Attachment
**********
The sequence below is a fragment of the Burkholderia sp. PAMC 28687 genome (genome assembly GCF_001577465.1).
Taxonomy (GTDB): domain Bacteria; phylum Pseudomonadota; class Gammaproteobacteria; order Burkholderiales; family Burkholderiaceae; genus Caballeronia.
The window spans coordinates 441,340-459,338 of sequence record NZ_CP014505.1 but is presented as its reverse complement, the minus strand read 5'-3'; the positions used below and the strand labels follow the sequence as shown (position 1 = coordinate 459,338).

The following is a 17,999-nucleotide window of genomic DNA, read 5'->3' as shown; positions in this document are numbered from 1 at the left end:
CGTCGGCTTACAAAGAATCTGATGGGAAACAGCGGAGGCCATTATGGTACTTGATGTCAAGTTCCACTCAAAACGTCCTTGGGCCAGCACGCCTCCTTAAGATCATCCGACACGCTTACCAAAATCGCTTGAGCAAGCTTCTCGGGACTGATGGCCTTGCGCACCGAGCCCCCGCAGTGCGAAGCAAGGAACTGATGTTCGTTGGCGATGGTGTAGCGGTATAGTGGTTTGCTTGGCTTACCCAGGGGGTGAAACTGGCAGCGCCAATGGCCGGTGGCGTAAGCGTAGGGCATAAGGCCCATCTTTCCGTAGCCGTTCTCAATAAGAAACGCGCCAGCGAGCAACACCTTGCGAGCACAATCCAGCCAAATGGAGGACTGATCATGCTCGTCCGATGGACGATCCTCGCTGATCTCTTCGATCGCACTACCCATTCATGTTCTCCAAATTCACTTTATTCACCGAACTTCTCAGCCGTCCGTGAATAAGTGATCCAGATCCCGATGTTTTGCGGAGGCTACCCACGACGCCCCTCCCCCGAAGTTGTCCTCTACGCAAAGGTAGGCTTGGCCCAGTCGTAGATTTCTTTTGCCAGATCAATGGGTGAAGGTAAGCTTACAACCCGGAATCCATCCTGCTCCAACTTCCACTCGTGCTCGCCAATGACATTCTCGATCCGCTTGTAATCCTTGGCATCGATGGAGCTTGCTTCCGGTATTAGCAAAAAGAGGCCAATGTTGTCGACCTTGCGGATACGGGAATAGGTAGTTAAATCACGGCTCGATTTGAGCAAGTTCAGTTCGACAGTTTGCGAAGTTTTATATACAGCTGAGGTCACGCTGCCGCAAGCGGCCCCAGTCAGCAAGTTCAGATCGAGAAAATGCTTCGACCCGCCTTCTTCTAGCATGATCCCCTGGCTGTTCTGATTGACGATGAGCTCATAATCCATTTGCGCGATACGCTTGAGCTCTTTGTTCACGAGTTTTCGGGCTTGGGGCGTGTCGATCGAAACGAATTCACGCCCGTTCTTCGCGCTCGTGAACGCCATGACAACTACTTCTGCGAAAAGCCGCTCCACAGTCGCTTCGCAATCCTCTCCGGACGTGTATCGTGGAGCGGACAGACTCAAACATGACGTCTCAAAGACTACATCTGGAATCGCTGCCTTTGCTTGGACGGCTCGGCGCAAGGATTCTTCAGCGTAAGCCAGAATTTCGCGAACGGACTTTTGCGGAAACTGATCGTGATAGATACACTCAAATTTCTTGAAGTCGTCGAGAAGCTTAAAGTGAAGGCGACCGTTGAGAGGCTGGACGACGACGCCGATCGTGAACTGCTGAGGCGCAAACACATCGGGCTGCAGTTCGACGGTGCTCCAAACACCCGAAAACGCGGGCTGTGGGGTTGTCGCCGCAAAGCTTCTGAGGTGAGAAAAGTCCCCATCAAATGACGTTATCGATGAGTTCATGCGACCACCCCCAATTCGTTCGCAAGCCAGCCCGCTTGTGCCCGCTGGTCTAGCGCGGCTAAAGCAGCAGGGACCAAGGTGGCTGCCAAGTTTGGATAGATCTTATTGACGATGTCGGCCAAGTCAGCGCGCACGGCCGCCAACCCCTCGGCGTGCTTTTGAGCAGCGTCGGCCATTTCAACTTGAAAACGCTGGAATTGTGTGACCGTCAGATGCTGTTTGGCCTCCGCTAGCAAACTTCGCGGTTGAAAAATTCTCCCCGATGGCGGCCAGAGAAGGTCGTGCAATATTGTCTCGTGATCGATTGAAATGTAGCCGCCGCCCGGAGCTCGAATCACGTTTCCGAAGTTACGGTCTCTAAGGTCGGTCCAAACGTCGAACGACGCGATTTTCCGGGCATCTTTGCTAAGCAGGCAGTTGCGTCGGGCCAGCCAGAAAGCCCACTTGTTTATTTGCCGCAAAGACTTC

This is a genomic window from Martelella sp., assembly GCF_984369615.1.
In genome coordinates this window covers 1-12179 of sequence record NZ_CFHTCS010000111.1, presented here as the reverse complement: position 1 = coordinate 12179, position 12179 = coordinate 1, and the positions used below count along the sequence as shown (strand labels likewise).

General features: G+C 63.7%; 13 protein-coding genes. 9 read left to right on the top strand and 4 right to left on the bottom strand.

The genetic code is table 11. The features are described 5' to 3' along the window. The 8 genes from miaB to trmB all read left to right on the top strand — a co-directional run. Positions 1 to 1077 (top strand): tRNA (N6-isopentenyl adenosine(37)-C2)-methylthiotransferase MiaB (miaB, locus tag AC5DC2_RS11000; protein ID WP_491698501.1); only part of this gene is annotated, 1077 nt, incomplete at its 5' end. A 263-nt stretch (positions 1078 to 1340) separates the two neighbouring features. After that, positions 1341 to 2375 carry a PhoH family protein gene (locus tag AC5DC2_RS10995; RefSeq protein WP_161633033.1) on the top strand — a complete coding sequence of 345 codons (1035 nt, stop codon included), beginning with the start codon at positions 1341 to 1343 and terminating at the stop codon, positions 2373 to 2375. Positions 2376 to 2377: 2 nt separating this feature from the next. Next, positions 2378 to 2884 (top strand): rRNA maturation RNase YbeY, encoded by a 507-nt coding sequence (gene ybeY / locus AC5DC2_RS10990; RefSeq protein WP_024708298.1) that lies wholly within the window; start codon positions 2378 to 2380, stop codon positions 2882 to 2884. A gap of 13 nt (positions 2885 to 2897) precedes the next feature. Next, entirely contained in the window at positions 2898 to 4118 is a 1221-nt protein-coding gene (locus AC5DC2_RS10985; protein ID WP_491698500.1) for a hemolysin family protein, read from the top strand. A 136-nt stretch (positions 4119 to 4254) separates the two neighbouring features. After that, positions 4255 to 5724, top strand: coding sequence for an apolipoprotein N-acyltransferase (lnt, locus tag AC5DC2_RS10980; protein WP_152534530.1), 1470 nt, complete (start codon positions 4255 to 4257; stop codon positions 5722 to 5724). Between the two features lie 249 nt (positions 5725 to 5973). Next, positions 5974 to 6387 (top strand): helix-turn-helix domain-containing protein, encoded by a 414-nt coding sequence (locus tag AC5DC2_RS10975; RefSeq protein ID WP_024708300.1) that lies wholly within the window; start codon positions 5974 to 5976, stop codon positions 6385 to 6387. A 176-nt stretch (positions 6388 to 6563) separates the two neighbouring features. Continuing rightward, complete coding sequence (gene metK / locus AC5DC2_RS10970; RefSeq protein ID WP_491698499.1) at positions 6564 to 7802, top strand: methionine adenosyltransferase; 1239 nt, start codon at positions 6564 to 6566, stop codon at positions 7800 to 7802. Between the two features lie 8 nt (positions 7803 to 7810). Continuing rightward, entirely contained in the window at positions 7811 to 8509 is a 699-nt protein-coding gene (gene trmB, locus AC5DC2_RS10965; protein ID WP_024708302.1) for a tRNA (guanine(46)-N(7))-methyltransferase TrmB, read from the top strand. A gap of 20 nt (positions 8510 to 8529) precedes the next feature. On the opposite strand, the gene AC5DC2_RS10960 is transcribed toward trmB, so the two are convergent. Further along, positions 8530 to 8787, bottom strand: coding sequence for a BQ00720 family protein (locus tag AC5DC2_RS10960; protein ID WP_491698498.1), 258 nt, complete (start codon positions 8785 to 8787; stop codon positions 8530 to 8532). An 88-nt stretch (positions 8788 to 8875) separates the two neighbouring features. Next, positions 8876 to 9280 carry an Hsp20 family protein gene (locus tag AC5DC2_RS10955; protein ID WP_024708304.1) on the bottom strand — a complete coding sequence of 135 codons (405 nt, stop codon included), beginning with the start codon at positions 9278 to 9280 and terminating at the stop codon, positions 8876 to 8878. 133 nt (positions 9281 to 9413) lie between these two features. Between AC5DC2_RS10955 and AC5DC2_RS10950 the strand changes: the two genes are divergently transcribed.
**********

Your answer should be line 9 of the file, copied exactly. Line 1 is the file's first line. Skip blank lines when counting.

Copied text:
The genetic code is table 11. The features are described 5' to 3' along the window. The 8 genes from miaB to trmB all read left to right on the top strand — a co-directional run. Positions 1 to 1077 (top strand): tRNA (N6-isopentenyl adenosine(37)-C2)-methylthiotransferase MiaB (miaB, locus tag AC5DC2_RS11000; protein ID WP_491698501.1); only part of this gene is annotated, 1077 nt, incomplete at its 5' end. A 263-nt stretch (positions 1078 to 1340) separates the two neighbouring features. After that, positions 1341 to 2375 carry a PhoH family protein gene (locus tag AC5DC2_RS10995; RefSeq protein WP_161633033.1) on the top strand — a complete coding sequence of 345 codons (1035 nt, stop codon included), beginning with the start codon at positions 1341 to 1343 and terminating at the stop codon, positions 2373 to 2375. Positions 2376 to 2377: 2 nt separating this feature from the next. Next, positions 2378 to 2884 (top strand): rRNA maturation RNase YbeY, encoded by a 507-nt coding sequence (gene ybeY / locus AC5DC2_RS10990; RefSeq protein WP_024708298.1) that lies wholly within the window; start codon positions 2378 to 2380, stop codon positions 2882 to 2884. A gap of 13 nt (positions 2885 to 2897) precedes the next feature. Next, entirely contained in the window at positions 2898 to 4118 is a 1221-nt protein-coding gene (locus AC5DC2_RS10985; protein ID WP_491698500.1) for a hemolysin family protein, read from the top strand. A 136-nt stretch (positions 4119 to 4254) separates the two neighbouring features. After that, positions 4255 to 5724, top strand: coding sequence for an apolipoprotein N-acyltransferase (lnt, locus tag AC5DC2_RS10980; protein WP_152534530.1), 1470 nt, complete (start codon positions 4255 to 4257; stop codon positions 5722 to 5724). Between the two features lie 249 nt (positions 5725 to 5973). Next, positions 5974 to 6387 (top strand): helix-turn-helix domain-containing protein, encoded by a 414-nt coding sequence (locus tag AC5DC2_RS10975; RefSeq protein ID WP_024708300.1) that lies wholly within the window; start codon positions 5974 to 5976, stop codon positions 6385 to 6387. A 176-nt stretch (positions 6388 to 6563) separates the two neighbouring features. Continuing rightward, complete coding sequence (gene metK / locus AC5DC2_RS10970; RefSeq protein ID WP_491698499.1) at positions 6564 to 7802, top strand: methionine adenosyltransferase; 1239 nt, start codon at positions 6564 to 6566, stop codon at positions 7800 to 7802. Between the two features lie 8 nt (positions 7803 to 7810). Continuing rightward, entirely contained in the window at positions 7811 to 8509 is a 699-nt protein-coding gene (gene trmB, locus AC5DC2_RS10965; protein ID WP_024708302.1) for a tRNA (guanine(46)-N(7))-methyltransferase TrmB, read from the top strand. A gap of 20 nt (positions 8510 to 8529) precedes the next feature. On the opposite strand, the gene AC5DC2_RS10960 is transcribed toward trmB, so the two are convergent. Further along, positions 8530 to 8787, bottom strand: coding sequence for a BQ00720 family protein (locus tag AC5DC2_RS10960; protein ID WP_491698498.1), 258 nt, complete (start codon positions 8785 to 8787; stop codon positions 8530 to 8532). An 88-nt stretch (positions 8788 to 8875) separates the two neighbouring features. Next, positions 8876 to 9280 carry an Hsp20 family protein gene (locus tag AC5DC2_RS10955; protein ID WP_024708304.1) on the bottom strand — a complete coding sequence of 135 codons (405 nt, stop codon included), beginning with the start codon at positions 9278 to 9280 and terminating at the stop codon, positions 8876 to 8878. 133 nt (positions 9281 to 9413) lie between these two features. Between AC5DC2_RS10955 and AC5DC2_RS10950 the strand changes: the two genes are divergently transcribed.